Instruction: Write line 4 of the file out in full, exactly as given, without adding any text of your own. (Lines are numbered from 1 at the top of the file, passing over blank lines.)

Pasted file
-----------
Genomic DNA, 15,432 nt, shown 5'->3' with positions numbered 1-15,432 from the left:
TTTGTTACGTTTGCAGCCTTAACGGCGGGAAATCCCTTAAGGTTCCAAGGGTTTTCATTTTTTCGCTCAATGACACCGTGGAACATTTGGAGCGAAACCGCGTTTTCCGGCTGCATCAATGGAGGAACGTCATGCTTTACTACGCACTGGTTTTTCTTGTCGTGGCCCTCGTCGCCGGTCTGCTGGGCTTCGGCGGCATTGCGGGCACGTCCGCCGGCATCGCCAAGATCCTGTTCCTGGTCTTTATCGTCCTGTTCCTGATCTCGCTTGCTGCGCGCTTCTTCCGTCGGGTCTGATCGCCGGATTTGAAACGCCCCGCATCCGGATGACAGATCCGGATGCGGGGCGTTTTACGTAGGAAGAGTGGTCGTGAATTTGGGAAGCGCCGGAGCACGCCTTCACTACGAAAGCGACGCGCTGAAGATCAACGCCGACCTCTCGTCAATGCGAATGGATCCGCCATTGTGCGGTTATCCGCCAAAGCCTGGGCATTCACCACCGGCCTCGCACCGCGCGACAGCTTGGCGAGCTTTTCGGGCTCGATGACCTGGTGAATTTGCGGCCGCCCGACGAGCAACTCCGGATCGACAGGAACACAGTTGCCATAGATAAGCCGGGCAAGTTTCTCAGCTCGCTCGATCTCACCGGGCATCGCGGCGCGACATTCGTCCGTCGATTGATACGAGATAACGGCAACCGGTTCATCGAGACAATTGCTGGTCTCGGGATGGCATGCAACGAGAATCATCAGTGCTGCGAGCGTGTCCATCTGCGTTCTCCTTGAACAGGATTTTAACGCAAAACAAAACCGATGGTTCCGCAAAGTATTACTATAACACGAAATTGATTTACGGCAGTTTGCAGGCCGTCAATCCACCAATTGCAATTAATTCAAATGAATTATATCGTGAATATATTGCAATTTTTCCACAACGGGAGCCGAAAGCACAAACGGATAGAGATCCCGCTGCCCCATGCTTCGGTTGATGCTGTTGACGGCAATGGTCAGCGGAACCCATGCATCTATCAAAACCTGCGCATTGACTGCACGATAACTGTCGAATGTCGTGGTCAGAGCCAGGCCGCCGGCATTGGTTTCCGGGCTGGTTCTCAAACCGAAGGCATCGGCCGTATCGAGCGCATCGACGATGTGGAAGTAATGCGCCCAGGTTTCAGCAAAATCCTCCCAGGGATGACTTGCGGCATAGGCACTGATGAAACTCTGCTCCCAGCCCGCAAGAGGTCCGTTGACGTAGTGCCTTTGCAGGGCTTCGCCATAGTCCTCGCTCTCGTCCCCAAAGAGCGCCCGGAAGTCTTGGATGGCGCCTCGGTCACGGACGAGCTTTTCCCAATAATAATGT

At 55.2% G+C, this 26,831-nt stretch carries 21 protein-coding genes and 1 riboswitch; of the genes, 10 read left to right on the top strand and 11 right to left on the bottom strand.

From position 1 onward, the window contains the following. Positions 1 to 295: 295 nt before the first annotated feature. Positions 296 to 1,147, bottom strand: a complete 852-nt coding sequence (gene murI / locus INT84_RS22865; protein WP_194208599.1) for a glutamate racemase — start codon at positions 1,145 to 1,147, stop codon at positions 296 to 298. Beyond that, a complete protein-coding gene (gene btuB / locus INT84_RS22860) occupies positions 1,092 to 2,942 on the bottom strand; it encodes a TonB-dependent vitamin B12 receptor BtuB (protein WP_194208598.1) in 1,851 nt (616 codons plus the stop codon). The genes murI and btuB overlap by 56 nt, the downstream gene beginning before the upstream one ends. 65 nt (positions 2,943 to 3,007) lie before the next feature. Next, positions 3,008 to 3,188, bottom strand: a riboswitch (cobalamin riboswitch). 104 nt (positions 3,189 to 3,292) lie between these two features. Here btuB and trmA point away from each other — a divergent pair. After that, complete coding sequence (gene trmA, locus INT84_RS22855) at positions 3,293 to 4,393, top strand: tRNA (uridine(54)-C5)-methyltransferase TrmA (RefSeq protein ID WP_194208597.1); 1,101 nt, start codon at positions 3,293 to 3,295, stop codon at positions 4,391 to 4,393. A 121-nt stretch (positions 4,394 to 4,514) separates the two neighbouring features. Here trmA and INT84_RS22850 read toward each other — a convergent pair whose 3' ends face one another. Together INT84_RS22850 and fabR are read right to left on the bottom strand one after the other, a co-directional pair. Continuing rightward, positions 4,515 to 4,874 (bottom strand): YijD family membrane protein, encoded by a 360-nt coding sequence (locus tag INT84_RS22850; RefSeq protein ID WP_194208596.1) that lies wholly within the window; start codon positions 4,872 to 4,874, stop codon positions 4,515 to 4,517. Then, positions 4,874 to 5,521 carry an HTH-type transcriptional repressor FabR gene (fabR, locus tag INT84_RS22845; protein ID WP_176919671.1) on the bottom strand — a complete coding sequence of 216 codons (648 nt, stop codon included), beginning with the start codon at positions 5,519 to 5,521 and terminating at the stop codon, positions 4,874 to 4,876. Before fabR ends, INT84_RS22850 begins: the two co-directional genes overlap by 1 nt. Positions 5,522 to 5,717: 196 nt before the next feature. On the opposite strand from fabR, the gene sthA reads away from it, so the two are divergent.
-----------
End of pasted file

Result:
From position 1 onward, the window contains the following. Positions 1 to 295: 295 nt before the first annotated feature. Positions 296 to 1,147, bottom strand: a complete 852-nt coding sequence (gene murI / locus INT84_RS22865; protein WP_194208599.1) for a glutamate racemase — start codon at positions 1,145 to 1,147, stop codon at positions 296 to 298. Beyond that, a complete protein-coding gene (gene btuB / locus INT84_RS22860) occupies positions 1,092 to 2,942 on the bottom strand; it encodes a TonB-dependent vitamin B12 receptor BtuB (protein WP_194208598.1) in 1,851 nt (616 codons plus the stop codon). The genes murI and btuB overlap by 56 nt, the downstream gene beginning before the upstream one ends. 65 nt (positions 2,943 to 3,007) lie before the next feature. Next, positions 3,008 to 3,188, bottom strand: a riboswitch (cobalamin riboswitch). 104 nt (positions 3,189 to 3,292) lie between these two features. Here btuB and trmA point away from each other — a divergent pair. After that, complete coding sequence (gene trmA, locus INT84_RS22855) at positions 3,293 to 4,393, top strand: tRNA (uridine(54)-C5)-methyltransferase TrmA (RefSeq protein ID WP_194208597.1); 1,101 nt, start codon at positions 3,293 to 3,295, stop codon at positions 4,391 to 4,393. A 121-nt stretch (positions 4,394 to 4,514) separates the two neighbouring features. Here trmA and INT84_RS22850 read toward each other — a convergent pair whose 3' ends face one another. Together INT84_RS22850 and fabR are read right to left on the bottom strand one after the other, a co-directional pair. Continuing rightward, positions 4,515 to 4,874 (bottom strand): YijD family membrane protein, encoded by a 360-nt coding sequence (locus tag INT84_RS22850; RefSeq protein ID WP_194208596.1) that lies wholly within the window; start codon positions 4,872 to 4,874, stop codon positions 4,515 to 4,517. Then, positions 4,874 to 5,521 carry an HTH-type transcriptional repressor FabR gene (fabR, locus tag INT84_RS22845; protein ID WP_176919671.1) on the bottom strand — a complete coding sequence of 216 codons (648 nt, stop codon included), beginning with the start codon at positions 5,519 to 5,521 and terminating at the stop codon, positions 4,874 to 4,876. Before fabR ends, INT84_RS22850 begins: the two co-directional genes overlap by 1 nt. Positions 5,522 to 5,717: 196 nt before the next feature. On the opposite strand from fabR, the gene sthA reads away from it, so the two are divergent.